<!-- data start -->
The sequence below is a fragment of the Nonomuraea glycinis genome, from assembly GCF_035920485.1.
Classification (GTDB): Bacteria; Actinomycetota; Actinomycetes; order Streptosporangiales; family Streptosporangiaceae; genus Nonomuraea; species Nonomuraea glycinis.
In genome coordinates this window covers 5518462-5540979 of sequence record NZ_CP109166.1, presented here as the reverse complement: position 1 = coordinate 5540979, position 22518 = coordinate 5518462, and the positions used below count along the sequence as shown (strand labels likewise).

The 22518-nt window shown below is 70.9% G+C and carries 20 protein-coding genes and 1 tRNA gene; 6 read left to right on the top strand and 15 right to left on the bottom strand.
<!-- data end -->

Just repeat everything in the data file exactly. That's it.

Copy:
The sequence below is a fragment of the Nonomuraea glycinis genome, from assembly GCF_035920485.1.
Classification (GTDB): Bacteria; Actinomycetota; Actinomycetes; order Streptosporangiales; family Streptosporangiaceae; genus Nonomuraea; species Nonomuraea glycinis.
In genome coordinates this window covers 5518462-5540979 of sequence record NZ_CP109166.1, presented here as the reverse complement: position 1 = coordinate 5540979, position 22518 = coordinate 5518462, and the positions used below count along the sequence as shown (strand labels likewise).

The 22518-nt window shown below is 70.9% G+C and carries 20 protein-coding genes and 1 tRNA gene; 6 read left to right on the top strand and 15 right to left on the bottom strand.